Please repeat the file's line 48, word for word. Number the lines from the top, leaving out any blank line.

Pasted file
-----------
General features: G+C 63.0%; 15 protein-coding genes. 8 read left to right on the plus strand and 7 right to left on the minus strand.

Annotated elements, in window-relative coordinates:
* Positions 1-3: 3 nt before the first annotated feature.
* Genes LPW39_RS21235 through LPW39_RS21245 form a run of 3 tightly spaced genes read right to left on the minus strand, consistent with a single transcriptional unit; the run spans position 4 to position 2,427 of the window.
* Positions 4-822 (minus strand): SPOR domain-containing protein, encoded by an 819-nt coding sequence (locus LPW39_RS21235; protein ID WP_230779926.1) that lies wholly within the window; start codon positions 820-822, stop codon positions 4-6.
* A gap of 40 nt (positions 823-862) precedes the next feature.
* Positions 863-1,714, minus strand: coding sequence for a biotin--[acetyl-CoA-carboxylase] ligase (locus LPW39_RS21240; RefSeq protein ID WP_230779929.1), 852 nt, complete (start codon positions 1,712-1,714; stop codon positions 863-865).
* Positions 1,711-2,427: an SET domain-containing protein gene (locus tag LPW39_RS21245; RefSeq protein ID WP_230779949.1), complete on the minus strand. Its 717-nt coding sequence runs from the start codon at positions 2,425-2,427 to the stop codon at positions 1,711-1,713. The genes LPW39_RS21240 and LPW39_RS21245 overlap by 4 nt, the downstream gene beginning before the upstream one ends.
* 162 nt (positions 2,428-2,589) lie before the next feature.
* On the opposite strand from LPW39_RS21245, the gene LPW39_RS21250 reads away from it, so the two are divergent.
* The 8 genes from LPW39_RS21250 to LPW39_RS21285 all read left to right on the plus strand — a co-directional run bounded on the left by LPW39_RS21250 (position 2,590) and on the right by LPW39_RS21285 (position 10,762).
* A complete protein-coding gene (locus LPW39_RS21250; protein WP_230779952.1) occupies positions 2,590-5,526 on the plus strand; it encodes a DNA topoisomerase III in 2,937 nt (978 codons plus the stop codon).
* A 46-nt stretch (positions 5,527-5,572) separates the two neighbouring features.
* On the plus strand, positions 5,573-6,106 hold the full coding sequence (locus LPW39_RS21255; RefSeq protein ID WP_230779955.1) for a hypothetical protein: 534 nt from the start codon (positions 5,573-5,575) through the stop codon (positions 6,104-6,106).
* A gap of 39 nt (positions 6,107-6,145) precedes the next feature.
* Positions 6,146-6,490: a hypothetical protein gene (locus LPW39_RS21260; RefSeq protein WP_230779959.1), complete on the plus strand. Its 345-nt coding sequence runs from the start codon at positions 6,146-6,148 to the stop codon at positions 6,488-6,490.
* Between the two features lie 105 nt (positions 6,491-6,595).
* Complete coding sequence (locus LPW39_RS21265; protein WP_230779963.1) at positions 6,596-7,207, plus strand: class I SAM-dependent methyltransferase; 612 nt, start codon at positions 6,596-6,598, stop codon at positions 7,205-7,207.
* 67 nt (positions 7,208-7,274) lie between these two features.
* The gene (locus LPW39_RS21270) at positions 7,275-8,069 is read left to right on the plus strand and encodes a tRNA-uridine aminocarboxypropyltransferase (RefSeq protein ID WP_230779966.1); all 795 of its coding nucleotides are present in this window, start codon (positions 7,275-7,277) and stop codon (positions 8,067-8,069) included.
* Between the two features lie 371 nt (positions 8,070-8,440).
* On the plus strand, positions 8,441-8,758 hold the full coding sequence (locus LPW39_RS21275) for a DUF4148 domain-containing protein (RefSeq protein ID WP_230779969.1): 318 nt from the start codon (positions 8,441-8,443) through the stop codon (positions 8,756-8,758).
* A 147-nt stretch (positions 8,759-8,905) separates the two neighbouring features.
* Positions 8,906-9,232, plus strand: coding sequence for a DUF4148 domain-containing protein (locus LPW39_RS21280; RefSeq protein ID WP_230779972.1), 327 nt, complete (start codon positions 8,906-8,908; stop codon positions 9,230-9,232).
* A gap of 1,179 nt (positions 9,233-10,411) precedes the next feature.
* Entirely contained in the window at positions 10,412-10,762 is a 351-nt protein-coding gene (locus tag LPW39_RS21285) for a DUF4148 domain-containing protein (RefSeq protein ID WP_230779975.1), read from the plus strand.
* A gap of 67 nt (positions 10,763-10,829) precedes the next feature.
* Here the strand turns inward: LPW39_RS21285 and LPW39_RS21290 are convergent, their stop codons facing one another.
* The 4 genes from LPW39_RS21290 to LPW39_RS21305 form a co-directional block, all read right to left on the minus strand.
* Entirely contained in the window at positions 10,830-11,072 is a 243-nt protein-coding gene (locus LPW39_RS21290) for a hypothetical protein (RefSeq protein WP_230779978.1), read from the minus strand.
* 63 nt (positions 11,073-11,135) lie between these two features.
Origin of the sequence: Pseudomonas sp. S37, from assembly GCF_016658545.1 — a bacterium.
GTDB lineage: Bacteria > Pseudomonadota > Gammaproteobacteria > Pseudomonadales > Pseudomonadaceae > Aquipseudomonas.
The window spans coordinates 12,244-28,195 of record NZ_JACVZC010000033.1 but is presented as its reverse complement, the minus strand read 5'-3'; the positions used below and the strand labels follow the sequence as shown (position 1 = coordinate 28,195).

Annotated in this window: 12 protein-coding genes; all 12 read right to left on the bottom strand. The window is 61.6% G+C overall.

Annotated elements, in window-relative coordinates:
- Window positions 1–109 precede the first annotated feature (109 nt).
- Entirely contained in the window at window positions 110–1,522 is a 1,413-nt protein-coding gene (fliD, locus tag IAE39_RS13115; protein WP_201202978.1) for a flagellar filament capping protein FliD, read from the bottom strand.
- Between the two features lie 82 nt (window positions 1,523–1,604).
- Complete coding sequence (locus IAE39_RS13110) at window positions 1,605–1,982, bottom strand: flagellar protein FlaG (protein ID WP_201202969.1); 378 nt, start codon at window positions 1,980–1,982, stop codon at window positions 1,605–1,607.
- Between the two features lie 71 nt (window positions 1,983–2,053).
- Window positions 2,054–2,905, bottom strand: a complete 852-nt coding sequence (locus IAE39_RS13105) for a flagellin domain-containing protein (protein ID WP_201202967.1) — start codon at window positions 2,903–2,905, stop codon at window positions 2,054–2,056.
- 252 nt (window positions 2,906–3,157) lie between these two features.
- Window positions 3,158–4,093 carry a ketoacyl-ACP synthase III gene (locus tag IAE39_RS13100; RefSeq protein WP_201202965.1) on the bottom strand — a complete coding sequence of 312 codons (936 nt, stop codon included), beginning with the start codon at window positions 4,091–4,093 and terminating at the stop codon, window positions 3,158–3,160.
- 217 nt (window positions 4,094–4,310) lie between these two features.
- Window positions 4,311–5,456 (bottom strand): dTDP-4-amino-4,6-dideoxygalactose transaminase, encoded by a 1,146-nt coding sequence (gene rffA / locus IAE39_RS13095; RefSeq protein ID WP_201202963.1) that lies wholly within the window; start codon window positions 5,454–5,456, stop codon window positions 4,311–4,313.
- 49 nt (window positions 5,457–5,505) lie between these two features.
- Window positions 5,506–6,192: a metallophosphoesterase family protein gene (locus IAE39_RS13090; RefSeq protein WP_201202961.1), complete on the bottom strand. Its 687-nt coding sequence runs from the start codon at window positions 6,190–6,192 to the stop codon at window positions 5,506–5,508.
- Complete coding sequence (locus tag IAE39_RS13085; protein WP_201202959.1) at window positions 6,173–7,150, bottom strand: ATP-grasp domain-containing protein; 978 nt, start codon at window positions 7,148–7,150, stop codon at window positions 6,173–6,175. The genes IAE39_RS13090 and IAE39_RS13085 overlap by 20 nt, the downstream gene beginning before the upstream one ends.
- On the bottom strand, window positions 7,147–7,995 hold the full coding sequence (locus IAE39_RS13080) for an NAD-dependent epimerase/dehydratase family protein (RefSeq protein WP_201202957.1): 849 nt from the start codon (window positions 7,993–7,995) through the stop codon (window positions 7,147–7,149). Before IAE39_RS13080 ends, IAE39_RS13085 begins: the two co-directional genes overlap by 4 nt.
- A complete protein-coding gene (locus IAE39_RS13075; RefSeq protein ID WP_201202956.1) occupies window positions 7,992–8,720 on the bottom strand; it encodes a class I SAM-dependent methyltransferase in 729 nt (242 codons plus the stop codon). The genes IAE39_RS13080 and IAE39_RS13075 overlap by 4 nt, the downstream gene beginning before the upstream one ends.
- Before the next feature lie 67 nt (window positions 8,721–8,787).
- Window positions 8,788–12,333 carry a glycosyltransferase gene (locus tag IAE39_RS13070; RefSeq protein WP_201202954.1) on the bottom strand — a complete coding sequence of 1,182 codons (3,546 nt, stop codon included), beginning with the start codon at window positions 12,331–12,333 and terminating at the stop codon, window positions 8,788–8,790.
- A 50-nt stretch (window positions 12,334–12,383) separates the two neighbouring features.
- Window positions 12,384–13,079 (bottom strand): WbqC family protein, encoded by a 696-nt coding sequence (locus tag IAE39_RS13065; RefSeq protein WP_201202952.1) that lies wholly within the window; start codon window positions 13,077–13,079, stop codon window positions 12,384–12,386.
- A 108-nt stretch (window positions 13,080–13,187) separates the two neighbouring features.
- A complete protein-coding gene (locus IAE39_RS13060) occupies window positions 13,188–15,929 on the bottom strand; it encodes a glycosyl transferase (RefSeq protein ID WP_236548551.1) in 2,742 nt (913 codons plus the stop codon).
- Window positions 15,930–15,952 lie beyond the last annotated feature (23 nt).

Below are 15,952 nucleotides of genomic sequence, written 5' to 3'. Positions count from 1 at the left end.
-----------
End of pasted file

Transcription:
- Window positions 5,506–6,192: a metallophosphoesterase family protein gene (locus IAE39_RS13090; RefSeq protein WP_201202961.1), complete on the bottom strand. Its 687-nt coding sequence runs from the start codon at window positions 6,190–6,192 to the stop codon at window positions 5,506–5,508.